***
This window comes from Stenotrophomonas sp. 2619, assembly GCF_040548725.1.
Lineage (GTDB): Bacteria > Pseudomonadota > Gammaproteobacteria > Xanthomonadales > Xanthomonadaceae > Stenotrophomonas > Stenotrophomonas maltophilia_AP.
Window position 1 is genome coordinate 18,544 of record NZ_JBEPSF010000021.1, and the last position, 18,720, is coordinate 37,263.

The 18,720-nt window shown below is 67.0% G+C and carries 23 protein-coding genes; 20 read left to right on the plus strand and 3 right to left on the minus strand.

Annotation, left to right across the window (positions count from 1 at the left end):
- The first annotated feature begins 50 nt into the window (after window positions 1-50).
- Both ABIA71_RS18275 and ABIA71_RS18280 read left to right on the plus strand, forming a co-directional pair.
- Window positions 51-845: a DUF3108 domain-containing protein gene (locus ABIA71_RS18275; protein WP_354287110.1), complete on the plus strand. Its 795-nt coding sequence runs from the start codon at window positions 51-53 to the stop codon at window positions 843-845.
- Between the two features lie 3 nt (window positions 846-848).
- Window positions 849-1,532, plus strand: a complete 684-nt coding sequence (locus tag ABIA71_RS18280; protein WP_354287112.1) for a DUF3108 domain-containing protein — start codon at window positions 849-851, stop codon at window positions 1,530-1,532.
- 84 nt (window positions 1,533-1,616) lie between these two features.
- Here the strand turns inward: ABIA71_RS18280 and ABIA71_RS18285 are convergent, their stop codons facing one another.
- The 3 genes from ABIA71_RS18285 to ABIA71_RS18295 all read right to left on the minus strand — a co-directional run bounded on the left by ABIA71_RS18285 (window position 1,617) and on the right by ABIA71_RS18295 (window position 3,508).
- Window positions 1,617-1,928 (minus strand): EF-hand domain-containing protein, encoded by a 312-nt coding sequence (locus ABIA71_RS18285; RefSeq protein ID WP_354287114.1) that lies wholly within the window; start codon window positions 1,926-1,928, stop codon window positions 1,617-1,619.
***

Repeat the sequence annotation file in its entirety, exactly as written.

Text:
This window comes from Stenotrophomonas sp. 2619, assembly GCF_040548725.1.
Lineage (GTDB): Bacteria > Pseudomonadota > Gammaproteobacteria > Xanthomonadales > Xanthomonadaceae > Stenotrophomonas > Stenotrophomonas maltophilia_AP.
Window position 1 is genome coordinate 18,544 of record NZ_JBEPSF010000021.1, and the last position, 18,720, is coordinate 37,263.

The 18,720-nt window shown below is 67.0% G+C and carries 23 protein-coding genes; 20 read left to right on the plus strand and 3 right to left on the minus strand.

Annotation, left to right across the window (positions count from 1 at the left end):
- The first annotated feature begins 50 nt into the window (after window positions 1-50).
- Both ABIA71_RS18275 and ABIA71_RS18280 read left to right on the plus strand, forming a co-directional pair.
- Window positions 51-845: a DUF3108 domain-containing protein gene (locus ABIA71_RS18275; protein WP_354287110.1), complete on the plus strand. Its 795-nt coding sequence runs from the start codon at window positions 51-53 to the stop codon at window positions 843-845.
- Between the two features lie 3 nt (window positions 846-848).
- Window positions 849-1,532, plus strand: a complete 684-nt coding sequence (locus tag ABIA71_RS18280; protein WP_354287112.1) for a DUF3108 domain-containing protein — start codon at window positions 849-851, stop codon at window positions 1,530-1,532.
- 84 nt (window positions 1,533-1,616) lie between these two features.
- Here the strand turns inward: ABIA71_RS18280 and ABIA71_RS18285 are convergent, their stop codons facing one another.
- The 3 genes from ABIA71_RS18285 to ABIA71_RS18295 all read right to left on the minus strand — a co-directional run bounded on the left by ABIA71_RS18285 (window position 1,617) and on the right by ABIA71_RS18295 (window position 3,508).
- Window positions 1,617-1,928 (minus strand): EF-hand domain-containing protein, encoded by a 312-nt coding sequence (locus ABIA71_RS18285; RefSeq protein ID WP_354287114.1) that lies wholly within the window; start codon window positions 1,926-1,928, stop codon window positions 1,617-1,619.